Fixing Ubuntu Unity

If you’re like me, you like to be able to see the controls that are part of the User Interfaces on your computer screen.  If you’ve recently upgraded to the Ubuntu Unity desktop you’ve realized that not everyone cares as much about this as you do.  Least of all the Unity developers.  Here are a few tips to help you restore some sanity to your Unity desktop.

  1. Scroll Bars
    Unity comes with scroll bars that hide themselves until you move the mouse over them.  This is stoopid.  To be fair, this isn’t a feature of Unity, because if you switch to a different window manager like xfce they’ll still be there.  Anyway,  do this to restore sanity:

    gsettings set org.gnome.desktop.interface ubuntu-overlay-scrollbars false

    Now log out and log back in.  Voilà!  Sanity restored!

  2. Application Menus
    Unity developers thought it would be awesome if you had no idea where the application menu was, so they moved it to the top task bar and made it invisible, unless you move the mouse over it by accident.  Nice going Unity developers!

    sudo apt-get remove indicator-appmenu

    Now log out and then back in.  Sanity restored!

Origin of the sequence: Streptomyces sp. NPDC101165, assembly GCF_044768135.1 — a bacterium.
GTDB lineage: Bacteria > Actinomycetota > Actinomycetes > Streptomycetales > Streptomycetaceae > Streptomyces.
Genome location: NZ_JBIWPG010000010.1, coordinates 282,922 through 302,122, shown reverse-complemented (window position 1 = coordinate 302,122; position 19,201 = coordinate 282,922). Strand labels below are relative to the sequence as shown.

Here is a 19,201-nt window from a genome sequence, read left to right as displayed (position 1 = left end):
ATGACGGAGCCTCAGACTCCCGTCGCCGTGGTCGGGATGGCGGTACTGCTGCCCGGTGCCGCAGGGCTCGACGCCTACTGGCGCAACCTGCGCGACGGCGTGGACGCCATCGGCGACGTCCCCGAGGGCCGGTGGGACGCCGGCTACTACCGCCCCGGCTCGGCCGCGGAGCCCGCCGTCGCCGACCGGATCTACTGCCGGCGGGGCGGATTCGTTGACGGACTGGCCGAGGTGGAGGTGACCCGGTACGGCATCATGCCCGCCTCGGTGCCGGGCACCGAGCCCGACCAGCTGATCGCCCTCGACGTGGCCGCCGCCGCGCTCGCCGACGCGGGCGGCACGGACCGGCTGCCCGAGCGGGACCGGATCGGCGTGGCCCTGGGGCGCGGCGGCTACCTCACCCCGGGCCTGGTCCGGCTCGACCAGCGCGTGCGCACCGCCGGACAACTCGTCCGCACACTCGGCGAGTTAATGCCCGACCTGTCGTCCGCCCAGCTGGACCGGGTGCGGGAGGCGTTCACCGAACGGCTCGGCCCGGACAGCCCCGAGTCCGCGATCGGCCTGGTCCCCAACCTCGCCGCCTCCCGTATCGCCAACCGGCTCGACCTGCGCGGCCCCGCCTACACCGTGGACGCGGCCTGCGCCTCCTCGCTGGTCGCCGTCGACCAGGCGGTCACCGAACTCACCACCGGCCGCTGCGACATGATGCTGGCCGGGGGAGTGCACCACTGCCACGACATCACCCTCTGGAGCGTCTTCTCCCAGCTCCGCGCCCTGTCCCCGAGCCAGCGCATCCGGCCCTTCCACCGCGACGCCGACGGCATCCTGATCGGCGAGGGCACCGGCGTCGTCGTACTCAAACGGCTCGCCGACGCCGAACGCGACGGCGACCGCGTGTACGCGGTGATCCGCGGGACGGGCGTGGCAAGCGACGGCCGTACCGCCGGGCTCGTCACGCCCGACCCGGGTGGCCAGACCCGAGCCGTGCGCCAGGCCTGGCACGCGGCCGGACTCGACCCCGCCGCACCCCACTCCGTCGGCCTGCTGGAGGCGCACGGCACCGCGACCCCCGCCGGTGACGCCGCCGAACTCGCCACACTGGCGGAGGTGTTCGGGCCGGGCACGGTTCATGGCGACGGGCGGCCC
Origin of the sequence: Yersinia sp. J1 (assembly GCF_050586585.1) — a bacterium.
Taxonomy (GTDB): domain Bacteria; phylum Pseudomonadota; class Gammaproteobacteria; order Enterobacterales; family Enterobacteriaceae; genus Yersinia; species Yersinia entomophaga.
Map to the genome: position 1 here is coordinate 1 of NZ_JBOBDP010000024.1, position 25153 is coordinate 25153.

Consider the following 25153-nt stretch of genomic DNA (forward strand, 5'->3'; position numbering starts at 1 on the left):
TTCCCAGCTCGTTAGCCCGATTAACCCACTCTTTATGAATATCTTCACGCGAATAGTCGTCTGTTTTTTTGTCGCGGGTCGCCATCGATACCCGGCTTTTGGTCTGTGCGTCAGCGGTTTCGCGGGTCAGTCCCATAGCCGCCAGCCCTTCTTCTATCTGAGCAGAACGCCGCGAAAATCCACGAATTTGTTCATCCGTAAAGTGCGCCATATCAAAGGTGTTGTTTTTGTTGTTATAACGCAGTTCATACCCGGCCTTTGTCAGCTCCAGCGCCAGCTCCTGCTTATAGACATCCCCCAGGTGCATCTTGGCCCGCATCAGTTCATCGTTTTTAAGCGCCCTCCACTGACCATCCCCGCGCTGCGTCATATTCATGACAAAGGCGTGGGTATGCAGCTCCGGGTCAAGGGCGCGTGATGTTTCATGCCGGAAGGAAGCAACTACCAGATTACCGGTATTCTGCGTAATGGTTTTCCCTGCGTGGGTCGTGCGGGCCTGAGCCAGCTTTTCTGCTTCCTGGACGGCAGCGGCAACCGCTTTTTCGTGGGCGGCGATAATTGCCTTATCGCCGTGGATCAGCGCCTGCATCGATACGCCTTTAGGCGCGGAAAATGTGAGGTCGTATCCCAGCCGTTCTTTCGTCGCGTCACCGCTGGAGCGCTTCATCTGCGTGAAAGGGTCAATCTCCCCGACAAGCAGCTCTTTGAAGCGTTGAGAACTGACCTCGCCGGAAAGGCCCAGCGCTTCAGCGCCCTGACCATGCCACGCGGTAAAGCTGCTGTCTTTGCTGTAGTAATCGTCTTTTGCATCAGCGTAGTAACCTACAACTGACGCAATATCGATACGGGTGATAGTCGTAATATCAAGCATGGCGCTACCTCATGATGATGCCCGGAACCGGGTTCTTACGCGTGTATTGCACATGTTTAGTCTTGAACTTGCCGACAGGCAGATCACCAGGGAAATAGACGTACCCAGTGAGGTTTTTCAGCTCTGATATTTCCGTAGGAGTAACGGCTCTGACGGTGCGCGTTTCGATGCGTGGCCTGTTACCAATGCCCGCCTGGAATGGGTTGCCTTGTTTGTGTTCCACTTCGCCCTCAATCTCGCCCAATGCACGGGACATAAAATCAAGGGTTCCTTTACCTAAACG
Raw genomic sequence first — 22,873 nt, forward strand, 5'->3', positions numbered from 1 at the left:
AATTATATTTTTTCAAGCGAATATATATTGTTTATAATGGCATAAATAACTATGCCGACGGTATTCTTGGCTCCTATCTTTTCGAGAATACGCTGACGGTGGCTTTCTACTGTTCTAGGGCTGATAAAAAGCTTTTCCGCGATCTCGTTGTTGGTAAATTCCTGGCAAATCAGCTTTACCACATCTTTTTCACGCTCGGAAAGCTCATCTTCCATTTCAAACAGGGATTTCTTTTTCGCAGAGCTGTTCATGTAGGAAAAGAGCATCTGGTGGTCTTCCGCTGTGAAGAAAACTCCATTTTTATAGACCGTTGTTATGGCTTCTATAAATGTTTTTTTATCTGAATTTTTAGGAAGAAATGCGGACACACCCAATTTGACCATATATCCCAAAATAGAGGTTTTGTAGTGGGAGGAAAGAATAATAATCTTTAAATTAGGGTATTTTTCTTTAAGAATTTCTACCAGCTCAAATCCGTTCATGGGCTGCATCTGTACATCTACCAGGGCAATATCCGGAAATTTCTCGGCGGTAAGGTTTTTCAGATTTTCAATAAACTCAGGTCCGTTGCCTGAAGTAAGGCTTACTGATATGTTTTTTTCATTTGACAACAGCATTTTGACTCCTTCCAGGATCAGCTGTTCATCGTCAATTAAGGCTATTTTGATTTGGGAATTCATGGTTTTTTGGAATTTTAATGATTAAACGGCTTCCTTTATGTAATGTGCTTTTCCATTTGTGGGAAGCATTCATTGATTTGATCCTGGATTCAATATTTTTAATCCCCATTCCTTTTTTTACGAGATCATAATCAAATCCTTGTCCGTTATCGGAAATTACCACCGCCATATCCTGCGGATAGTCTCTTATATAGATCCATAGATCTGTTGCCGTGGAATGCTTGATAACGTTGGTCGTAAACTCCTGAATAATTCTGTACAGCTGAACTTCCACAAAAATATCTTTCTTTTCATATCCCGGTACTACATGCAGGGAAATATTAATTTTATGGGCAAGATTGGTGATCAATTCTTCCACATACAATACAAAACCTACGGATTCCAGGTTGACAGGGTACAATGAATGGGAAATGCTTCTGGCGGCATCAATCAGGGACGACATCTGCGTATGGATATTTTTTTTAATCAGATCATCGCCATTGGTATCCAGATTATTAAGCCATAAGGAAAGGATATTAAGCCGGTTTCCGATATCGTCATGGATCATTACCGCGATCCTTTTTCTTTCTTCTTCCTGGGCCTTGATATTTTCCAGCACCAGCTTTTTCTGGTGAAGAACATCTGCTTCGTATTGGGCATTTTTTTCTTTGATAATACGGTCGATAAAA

3. Task Switcher
    Naturally when you’re using the Alt-Tab task switcher you don’t give a care about being able to tell which application icon is highlighted, amiright?  Unity developers agreed!  Anyway, the easiest way I found to fix this problem (far easier than editing PNG files in gimp, thank you very much) is to log out and next to your name where you can login again is a cryptic icon.  Click it and select “Ubuntu 2D”.Sanity restored!

You’re welcome.

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Static URL Routing

This is the third in a series of articles about web programming in Dylan. This example will show how URL routing works in the Dylan web server, and how to handle optional URL elements for your resources.

I will skip the library and module definitions since they’re essentially the same as in the previous examples, but they are included in the full code listing at the end.

In the Dylan web server, add-resource maps a URL to a resource. The default implementation of add-resource builds up a tree structure whose paths are defined by URL path elements and whose leaves are <resource> objects. (Idea stolen from twisted.web. I hope to add a simple regular expression based router in the future, for comparison.)

For this example we’ll use a hypothetical wiki as our web application and add three different URLs for it. First, we need a $wiki-app resource that will be the root of all wiki URLs, and specialized resource classes to provide behavior. We’ll implement page, user and group resources for the wiki:

 
define constant $wiki-app = make(<resource>);
define class <page> (<resource>) end;